(click here for all the pictures)

Monday, May 22, 2017

California all the Way


Back before I had children, I had a subscription to Food & Wine. I indulged in articles on artisan jams and discussions on varieties of kale and ratings of restaurants I'd never even heard of. And it was from the pages of Food & Wine that I learned of a magical place called the Russian River Valley and that to experience it properly, involved bikes. And I knew, from that moment, that more than anything I, would one day like to go there.

But then we had children and I cancelled the subscription to Food & Wine (because honestly, who has time to read articles debating competing methods of baking blueberry muffins, let alone make them). And so I enmeshed myself in pureeing baby food instead of crafting cheeseboards and comparing local school rankings in lieu of cocktails. And that was fine. Life was really quite lovely and rewarding and everything I ever really wanted and the absence of monthly foodie updates was barely felt.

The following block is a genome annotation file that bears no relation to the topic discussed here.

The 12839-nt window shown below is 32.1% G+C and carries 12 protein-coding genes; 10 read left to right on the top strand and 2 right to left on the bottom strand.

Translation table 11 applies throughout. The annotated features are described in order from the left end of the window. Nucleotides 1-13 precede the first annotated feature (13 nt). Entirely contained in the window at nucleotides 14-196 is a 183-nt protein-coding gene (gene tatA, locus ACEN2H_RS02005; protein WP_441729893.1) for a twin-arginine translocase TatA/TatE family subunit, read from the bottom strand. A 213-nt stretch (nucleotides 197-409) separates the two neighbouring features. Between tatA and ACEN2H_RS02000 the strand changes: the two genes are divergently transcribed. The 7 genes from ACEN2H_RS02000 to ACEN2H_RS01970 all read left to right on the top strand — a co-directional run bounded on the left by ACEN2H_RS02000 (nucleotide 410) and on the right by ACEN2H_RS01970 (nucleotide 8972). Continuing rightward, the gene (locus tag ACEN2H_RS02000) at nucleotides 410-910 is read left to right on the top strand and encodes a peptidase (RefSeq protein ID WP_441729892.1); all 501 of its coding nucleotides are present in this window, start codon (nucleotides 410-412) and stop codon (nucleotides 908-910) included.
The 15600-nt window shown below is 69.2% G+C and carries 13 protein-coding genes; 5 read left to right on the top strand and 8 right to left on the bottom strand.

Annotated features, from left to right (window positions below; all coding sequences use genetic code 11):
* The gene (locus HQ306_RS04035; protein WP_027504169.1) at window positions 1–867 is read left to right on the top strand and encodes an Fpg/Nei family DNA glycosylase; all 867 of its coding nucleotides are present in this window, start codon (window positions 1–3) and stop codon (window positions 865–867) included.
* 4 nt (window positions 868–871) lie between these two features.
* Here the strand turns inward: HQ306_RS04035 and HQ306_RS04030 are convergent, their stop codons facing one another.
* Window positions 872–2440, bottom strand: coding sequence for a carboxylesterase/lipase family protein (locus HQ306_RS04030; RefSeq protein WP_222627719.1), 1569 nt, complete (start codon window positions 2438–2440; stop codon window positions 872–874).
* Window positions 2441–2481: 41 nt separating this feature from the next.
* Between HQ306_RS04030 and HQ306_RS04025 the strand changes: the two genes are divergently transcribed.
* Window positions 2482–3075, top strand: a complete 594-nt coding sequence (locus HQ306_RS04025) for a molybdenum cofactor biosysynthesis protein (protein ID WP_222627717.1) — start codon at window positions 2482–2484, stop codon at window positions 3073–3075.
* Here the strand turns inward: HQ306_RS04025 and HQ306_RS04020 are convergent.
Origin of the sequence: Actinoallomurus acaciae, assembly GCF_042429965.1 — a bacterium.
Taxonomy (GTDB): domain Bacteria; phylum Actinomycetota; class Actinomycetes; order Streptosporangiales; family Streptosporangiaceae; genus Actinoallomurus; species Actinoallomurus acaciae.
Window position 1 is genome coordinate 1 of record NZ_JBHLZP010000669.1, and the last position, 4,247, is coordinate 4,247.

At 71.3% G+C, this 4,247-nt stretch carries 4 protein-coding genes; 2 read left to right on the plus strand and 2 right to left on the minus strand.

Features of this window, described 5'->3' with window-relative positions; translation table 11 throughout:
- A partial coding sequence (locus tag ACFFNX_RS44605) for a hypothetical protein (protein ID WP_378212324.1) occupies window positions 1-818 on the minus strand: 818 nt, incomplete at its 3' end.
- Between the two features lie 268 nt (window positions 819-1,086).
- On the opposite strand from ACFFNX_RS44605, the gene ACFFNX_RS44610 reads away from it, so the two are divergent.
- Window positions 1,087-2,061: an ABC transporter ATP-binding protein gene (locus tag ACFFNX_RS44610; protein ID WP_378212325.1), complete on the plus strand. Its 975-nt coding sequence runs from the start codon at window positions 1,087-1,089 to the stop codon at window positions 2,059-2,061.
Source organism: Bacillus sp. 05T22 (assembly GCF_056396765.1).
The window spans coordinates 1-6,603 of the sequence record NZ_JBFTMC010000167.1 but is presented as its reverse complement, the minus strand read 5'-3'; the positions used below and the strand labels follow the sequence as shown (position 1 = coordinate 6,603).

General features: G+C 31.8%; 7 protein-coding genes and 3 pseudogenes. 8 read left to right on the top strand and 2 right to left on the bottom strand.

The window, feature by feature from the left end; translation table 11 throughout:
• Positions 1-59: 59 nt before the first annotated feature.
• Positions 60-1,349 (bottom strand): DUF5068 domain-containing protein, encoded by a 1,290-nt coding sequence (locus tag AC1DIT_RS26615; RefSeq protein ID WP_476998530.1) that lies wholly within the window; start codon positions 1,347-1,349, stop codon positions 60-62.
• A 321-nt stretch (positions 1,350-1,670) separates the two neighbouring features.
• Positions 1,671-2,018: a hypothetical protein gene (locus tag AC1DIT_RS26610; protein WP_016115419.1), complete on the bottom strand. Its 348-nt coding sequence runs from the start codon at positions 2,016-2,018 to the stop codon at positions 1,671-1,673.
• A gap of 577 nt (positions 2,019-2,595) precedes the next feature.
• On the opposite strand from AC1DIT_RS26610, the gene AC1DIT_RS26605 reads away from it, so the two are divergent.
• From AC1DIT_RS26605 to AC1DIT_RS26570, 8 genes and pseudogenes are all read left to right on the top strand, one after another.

Except, I still really wanted to go bike in Sonoma. Keep in mind that in the intervening years I've gone skiing in Aspen and Whistler, swam in the ocean, visited Europe and spent a lot of time in Iowa, so it's not as if I've been exactly suffering. But biking in wine country seemed like my great white whale. There was a moment when I was turning 40 that Allen and I discussed taking the trip, but then we were buying a new house and needed to sell our old one and gallivanting around Northern California seemed a little self-indulgent and irresponsible.

But this year, Allen revisited the possibility of going and I jumped at the chance. It's been a really rough year professionally for both of us, and a psychic break from the beltway seemed in order.

So Allen found a tour package, booked our reservations, contacted some friends (who offered both hospitality and some suggested tourist sites) and started buying all the recommended accessories from REI.